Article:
Chemical trails allow the colony to remember where rewarding food sources are, to choose between locations of different food qualities and even to regulate total foraging activity (Jackson & Ratnieks 2006). The objective of this study was to determine food preference and recruitment time in garden ants. How quickly do ants find rewarding food sources, how long it takes them to recruit more ants and which food sources they prefer? Materials and Methods Two experiments were conducted, one using different tasting solutions and one using peanut butter. The peanut butter experiment was done fist so as to recruit ants for the next experiment.
Members of some species eat honeydew from plants infested with aphids and certain other insects; others called dairying ants, feed and protect the aphids ad “milk” them by stroking. Harvester ants eat and store seeds; these sometimes spout around the nest, leading to the erroneous belief that these ants cultivate food. (The Columbia Encyclopedia, 2004) A. 2. Reproduction and population Scientists from CNRS found that colonies in tropical forests tend to produce numerous, low-quality queens.
It is noteworthy that, not only the ants are beneficial. The ants in return protect the plants from herbivores and competing plants. As a result, the adaptations of the ants’ habits, the anatomy and the physiology of the plants form a mutualism relationship between the two species (Rickson, 1975). The complex living arrangements of Acacia Cornigera and Pseudomyrmex ferruginea have led to extensive studies of the special growth form by many publications. Studies has suggested that Beltian bodies must have evolved to serve as a food source for the populations of ants that Cornigera interacts with.
Thus pollen is essential for normal growth and development of individual as well as reproduction of colonies. Plate 1.1: Honey bee (Apis mellifera) having pollen load in pollen basket on their hind legs 1.2 Nutritional value of bee-pollen The carbohydrates in pollen are mainly polysaccharides like starch and cell wall material. The sugar fructose, gluc... ... middle of paper ... ...1983). 1.7 Aims and objectives: The aim of this work was to establish the main conditions for obtaining a novel natural food product from pollen, safe and with improved nutritional potential, to be used as a dietary supplement or a functional ingredient for formulating other foods. Pollen matrices are subjected to lactic acid fermentation using lactic acid bacteria as a starters and their effect on some of the original characteristics were studied.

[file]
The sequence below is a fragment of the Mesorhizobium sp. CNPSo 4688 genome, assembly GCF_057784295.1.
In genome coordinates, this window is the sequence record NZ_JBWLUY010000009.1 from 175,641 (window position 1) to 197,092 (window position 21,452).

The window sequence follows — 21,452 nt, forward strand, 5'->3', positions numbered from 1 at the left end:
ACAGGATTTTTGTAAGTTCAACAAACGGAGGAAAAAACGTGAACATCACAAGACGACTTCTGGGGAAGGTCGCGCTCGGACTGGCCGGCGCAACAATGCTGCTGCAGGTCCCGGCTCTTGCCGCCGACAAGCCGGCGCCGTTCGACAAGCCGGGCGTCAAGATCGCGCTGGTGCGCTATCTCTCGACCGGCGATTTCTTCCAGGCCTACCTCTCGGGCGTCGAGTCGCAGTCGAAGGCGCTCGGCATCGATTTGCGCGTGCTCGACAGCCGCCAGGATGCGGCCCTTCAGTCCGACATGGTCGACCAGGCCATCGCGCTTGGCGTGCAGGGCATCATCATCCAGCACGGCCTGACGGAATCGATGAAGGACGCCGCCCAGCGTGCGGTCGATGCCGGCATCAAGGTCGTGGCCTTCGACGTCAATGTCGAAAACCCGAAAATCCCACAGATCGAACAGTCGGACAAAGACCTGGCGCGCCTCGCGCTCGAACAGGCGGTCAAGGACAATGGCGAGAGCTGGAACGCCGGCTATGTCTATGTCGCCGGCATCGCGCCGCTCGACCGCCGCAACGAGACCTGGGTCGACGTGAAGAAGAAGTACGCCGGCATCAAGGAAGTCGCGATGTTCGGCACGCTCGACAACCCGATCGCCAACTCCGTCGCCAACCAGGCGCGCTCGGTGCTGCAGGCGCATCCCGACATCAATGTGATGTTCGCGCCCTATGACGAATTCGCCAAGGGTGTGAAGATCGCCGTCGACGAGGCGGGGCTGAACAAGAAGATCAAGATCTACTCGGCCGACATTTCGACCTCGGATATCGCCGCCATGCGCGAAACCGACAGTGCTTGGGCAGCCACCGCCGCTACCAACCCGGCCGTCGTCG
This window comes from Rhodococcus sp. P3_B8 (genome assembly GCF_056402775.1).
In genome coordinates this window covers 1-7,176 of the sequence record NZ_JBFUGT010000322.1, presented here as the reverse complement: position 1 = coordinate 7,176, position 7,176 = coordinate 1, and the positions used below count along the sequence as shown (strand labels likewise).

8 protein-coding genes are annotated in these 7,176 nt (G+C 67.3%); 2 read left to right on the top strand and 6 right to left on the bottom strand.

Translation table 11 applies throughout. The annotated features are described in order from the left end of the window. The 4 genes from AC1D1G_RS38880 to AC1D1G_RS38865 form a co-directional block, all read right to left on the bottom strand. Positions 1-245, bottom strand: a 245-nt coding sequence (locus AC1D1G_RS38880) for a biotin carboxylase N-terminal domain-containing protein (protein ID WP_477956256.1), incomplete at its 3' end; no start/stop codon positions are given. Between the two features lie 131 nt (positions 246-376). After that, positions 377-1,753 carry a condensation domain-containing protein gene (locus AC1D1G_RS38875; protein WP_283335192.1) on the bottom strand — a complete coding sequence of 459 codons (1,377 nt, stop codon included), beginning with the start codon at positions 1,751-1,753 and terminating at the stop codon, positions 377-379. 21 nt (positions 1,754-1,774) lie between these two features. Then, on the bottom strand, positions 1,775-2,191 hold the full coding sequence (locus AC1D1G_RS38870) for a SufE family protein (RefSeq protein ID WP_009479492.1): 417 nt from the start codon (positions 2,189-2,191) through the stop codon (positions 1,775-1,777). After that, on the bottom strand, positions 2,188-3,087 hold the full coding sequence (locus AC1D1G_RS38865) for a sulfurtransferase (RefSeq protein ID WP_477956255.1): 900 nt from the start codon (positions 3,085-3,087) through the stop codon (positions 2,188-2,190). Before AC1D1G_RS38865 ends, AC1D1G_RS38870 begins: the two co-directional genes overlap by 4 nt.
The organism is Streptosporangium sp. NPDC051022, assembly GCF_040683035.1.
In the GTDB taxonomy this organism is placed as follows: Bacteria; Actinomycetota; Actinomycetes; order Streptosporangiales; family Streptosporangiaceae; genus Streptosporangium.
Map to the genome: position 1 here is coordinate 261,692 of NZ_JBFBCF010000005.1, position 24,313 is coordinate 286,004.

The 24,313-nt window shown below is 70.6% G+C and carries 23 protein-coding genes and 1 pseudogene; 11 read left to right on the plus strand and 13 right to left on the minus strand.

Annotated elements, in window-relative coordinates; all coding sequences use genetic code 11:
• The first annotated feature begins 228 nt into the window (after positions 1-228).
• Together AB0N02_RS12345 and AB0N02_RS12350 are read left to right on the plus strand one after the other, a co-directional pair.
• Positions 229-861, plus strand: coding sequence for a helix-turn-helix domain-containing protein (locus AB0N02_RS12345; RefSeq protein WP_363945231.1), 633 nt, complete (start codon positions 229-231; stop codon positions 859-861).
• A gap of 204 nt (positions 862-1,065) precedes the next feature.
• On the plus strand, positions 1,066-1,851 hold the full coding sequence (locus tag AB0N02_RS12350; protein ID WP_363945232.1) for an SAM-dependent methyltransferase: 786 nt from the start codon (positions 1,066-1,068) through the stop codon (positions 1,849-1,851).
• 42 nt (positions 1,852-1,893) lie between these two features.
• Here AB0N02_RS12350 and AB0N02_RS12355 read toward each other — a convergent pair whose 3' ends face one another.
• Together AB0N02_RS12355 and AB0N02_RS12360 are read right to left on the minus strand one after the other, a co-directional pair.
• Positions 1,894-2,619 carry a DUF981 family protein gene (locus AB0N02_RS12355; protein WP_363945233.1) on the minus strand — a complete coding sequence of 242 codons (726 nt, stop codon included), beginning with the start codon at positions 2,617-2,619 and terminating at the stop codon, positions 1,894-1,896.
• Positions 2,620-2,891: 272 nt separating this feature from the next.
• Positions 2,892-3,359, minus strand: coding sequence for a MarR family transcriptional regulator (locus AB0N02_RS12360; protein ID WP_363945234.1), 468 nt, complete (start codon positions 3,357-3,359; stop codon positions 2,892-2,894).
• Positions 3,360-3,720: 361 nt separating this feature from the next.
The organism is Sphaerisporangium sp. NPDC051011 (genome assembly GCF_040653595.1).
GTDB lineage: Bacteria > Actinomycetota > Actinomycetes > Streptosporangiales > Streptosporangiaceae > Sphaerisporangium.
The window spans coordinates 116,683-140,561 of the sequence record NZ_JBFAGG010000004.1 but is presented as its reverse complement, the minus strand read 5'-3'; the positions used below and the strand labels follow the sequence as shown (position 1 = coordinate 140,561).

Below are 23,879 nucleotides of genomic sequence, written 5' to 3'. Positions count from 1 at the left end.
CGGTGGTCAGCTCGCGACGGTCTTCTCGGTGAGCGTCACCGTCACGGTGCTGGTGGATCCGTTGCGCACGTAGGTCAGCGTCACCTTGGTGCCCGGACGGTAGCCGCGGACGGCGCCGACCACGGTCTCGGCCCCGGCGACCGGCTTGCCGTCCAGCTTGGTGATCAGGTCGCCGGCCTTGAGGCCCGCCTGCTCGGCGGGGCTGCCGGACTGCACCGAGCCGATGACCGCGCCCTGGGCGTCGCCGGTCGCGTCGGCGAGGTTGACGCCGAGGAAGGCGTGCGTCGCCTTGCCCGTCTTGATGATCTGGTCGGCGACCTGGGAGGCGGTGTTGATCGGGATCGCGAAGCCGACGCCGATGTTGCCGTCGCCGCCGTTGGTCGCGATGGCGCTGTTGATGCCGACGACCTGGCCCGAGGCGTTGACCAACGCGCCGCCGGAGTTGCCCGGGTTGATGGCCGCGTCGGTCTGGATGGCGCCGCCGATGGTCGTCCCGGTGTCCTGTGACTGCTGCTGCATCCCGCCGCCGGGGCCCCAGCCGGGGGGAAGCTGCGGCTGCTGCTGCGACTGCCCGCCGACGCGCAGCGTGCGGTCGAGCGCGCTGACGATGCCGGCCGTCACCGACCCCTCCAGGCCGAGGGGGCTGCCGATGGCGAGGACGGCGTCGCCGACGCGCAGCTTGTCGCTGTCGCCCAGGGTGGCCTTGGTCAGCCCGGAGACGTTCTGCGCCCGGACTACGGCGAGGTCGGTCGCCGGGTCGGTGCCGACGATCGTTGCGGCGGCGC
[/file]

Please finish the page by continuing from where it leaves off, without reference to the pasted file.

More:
Pairwise ... ... middle of paper ... ...ifying the Impact of Woodpecker Predation on Population Dynamics of the Emerald Ash Borer (Agrilus planipennis). PloS one 8(12):e83491. Koenig, W.D., A.M. Liebhold, D.N. Bonter, W.M. Hochachka, and J.L.
Volume 5, Number 6, 12 June 2007, e168. 7. Winfree, R. . The conservation and restoration of wild bees. Annuals of the New York Academy of Sciences.
REVIEW OF LITERATURE Honeybees collect nectar and pollen from flowers as food source. The nutrients needed to grow colony populations and maintain their health comes from nectar and pollen. Nectar which is then converted in to honey, provides carbohydrates. Pollen as bee-bread supplies dietary requirements such as proteins, lipids, vitamins and minerals (Huang 2010; Degrandi-Hoffman 2013). A review by Wakhle (1981) reported the versatile characters of pollen and bees products.
Like we discussed in class, the bumblebee is a eusocial organism that lives in colonies that consist of multiple castes to divide the tasks of the colony. They are very important pollinators for agriculture. Bumblebee species vary according to how they store pollen and feed developing larvae. Pollen storers accumulate pollen for later use, often re-using vacated cocoons for this. The queen and workers feed each larva individually, opening their brood cells to regurgitate a mixture of pollen and nectar for them (Colla, Richardson, Williams.
1996). The leaf cutting ant belongs to the genus called Atta. There are fifteen different species of Atta and all are limited to the new world (Holldobler & Wilson, 1994). The leaf-cutter ant looks pretty much like a regular ant in North America except that it is a little bigger than most ants. Looking at the ant in the untrained eye a person usually perceives that it is a primitive organism.
J (1979) American Spiders second edition. Litton educational publishing, New York ,pp 165. HAWKESWOOD, TREVOR. J (2003) Spiders of Australia: an introduction to their classification, Biology and distribution. Pensoft publication,Bulgaria, pp 264.